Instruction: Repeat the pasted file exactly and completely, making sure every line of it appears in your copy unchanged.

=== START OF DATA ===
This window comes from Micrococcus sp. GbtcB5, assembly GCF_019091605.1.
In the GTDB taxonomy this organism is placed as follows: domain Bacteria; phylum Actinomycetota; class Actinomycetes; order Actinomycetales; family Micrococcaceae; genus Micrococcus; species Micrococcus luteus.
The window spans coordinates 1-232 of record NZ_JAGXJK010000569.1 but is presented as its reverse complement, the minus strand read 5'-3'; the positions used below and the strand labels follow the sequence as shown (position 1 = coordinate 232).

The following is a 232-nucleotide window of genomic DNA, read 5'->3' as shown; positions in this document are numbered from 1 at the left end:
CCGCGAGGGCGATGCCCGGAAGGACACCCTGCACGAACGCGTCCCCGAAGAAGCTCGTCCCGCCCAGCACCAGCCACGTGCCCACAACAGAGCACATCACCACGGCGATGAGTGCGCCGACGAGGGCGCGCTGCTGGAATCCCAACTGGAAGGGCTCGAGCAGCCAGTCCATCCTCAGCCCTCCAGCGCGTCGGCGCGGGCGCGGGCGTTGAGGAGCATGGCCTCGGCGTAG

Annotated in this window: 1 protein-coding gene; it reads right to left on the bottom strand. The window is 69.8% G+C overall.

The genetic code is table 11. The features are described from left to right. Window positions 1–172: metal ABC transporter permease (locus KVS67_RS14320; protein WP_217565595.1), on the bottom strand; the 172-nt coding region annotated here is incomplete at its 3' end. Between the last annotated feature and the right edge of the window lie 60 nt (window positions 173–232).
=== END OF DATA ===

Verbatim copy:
This window comes from Micrococcus sp. GbtcB5, assembly GCF_019091605.1.
In the GTDB taxonomy this organism is placed as follows: domain Bacteria; phylum Actinomycetota; class Actinomycetes; order Actinomycetales; family Micrococcaceae; genus Micrococcus; species Micrococcus luteus.
The window spans coordinates 1-232 of record NZ_JAGXJK010000569.1 but is presented as its reverse complement, the minus strand read 5'-3'; the positions used below and the strand labels follow the sequence as shown (position 1 = coordinate 232).

The following is a 232-nucleotide window of genomic DNA, read 5'->3' as shown; positions in this document are numbered from 1 at the left end:
CCGCGAGGGCGATGCCCGGAAGGACACCCTGCACGAACGCGTCCCCGAAGAAGCTCGTCCCGCCCAGCACCAGCCACGTGCCCACAACAGAGCACATCACCACGGCGATGAGTGCGCCGACGAGGGCGCGCTGCTGGAATCCCAACTGGAAGGGCTCGAGCAGCCAGTCCATCCTCAGCCCTCCAGCGCGTCGGCGCGGGCGCGGGCGTTGAGGAGCATGGCCTCGGCGTAG

Annotated in this window: 1 protein-coding gene; it reads right to left on the bottom strand. The window is 69.8% G+C overall.

The genetic code is table 11. The features are described from left to right. Window positions 1–172: metal ABC transporter permease (locus KVS67_RS14320; protein WP_217565595.1), on the bottom strand; the 172-nt coding region annotated here is incomplete at its 3' end. Between the last annotated feature and the right edge of the window lie 60 nt (window positions 173–232).